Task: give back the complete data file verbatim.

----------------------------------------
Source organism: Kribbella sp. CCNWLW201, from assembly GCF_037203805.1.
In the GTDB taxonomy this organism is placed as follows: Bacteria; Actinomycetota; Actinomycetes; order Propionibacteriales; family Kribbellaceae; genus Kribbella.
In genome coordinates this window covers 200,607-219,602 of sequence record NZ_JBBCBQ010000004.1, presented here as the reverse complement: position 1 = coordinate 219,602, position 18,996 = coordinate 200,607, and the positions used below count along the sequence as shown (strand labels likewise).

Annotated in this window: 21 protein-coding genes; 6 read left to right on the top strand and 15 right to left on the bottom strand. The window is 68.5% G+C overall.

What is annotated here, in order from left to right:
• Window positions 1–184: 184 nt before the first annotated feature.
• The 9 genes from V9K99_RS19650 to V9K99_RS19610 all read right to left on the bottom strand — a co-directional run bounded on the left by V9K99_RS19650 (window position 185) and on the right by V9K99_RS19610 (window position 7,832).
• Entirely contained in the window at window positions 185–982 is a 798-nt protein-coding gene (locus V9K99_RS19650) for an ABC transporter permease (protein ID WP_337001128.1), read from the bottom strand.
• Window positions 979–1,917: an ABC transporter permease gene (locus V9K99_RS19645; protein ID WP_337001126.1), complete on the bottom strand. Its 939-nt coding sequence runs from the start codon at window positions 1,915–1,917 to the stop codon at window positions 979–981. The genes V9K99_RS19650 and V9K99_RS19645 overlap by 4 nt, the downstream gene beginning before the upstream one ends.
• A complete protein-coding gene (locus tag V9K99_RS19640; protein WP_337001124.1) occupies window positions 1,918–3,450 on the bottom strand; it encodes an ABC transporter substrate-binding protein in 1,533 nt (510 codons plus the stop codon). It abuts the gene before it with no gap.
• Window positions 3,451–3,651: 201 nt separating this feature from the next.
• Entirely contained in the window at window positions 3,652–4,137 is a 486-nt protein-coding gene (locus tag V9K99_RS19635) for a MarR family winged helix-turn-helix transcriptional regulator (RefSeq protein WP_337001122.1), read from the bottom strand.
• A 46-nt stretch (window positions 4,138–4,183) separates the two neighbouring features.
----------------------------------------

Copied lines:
Source organism: Kribbella sp. CCNWLW201, from assembly GCF_037203805.1.
In the GTDB taxonomy this organism is placed as follows: Bacteria; Actinomycetota; Actinomycetes; order Propionibacteriales; family Kribbellaceae; genus Kribbella.
In genome coordinates this window covers 200,607-219,602 of sequence record NZ_JBBCBQ010000004.1, presented here as the reverse complement: position 1 = coordinate 219,602, position 18,996 = coordinate 200,607, and the positions used below count along the sequence as shown (strand labels likewise).

Annotated in this window: 21 protein-coding genes; 6 read left to right on the top strand and 15 right to left on the bottom strand. The window is 68.5% G+C overall.

What is annotated here, in order from left to right:
• Window positions 1–184: 184 nt before the first annotated feature.
• The 9 genes from V9K99_RS19650 to V9K99_RS19610 all read right to left on the bottom strand — a co-directional run bounded on the left by V9K99_RS19650 (window position 185) and on the right by V9K99_RS19610 (window position 7,832).
• Entirely contained in the window at window positions 185–982 is a 798-nt protein-coding gene (locus V9K99_RS19650) for an ABC transporter permease (protein ID WP_337001128.1), read from the bottom strand.
• Window positions 979–1,917: an ABC transporter permease gene (locus V9K99_RS19645; protein ID WP_337001126.1), complete on the bottom strand. Its 939-nt coding sequence runs from the start codon at window positions 1,915–1,917 to the stop codon at window positions 979–981. The genes V9K99_RS19650 and V9K99_RS19645 overlap by 4 nt, the downstream gene beginning before the upstream one ends.
• A complete protein-coding gene (locus tag V9K99_RS19640; protein WP_337001124.1) occupies window positions 1,918–3,450 on the bottom strand; it encodes an ABC transporter substrate-binding protein in 1,533 nt (510 codons plus the stop codon). It abuts the gene before it with no gap.
• Window positions 3,451–3,651: 201 nt separating this feature from the next.
• Entirely contained in the window at window positions 3,652–4,137 is a 486-nt protein-coding gene (locus tag V9K99_RS19635) for a MarR family winged helix-turn-helix transcriptional regulator (RefSeq protein WP_337001122.1), read from the bottom strand.
• A 46-nt stretch (window positions 4,138–4,183) separates the two neighbouring features.